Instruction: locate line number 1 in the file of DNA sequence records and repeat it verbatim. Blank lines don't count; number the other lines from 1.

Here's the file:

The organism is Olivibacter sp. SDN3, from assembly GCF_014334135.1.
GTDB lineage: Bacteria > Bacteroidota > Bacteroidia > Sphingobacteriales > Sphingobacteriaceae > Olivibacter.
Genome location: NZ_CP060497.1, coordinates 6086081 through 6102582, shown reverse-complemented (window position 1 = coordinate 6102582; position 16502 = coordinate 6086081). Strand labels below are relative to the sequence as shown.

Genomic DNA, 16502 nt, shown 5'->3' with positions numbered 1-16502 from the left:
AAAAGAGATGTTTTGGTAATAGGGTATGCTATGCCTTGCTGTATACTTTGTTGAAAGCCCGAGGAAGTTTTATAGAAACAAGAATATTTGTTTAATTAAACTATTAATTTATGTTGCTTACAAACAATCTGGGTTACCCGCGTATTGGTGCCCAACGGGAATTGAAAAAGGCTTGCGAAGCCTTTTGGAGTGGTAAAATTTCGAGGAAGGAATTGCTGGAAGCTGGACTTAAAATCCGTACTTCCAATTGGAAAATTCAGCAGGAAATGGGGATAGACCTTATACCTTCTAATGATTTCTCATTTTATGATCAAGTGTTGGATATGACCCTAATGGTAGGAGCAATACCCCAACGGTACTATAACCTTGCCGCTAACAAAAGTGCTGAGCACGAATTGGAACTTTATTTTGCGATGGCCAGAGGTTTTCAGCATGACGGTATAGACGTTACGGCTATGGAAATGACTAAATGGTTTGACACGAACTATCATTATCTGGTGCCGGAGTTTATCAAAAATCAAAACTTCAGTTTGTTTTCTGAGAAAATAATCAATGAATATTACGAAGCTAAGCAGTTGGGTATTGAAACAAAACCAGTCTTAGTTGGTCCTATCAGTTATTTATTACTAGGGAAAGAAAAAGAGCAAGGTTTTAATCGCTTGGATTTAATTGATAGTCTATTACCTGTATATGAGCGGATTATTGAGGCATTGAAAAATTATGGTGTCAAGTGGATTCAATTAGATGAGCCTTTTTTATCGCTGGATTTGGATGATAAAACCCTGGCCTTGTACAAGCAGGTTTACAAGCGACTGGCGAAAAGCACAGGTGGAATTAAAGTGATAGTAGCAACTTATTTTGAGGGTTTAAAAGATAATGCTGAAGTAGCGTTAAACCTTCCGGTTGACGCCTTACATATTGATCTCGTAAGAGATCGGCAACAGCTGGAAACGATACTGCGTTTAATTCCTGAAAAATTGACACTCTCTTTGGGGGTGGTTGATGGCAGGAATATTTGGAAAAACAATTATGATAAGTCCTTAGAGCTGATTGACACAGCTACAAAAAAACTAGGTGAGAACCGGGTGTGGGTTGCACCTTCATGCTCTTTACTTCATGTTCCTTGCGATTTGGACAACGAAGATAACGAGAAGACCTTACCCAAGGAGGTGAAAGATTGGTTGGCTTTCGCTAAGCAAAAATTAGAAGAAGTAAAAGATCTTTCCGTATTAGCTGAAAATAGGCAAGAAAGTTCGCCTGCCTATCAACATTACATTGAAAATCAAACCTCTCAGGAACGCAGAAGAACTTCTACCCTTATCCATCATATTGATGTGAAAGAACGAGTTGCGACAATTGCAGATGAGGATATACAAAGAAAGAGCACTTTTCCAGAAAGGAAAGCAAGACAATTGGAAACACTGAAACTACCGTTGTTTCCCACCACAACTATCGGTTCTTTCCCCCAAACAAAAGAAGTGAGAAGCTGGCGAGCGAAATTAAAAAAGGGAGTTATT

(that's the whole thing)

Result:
The organism is Olivibacter sp. SDN3, from assembly GCF_014334135.1.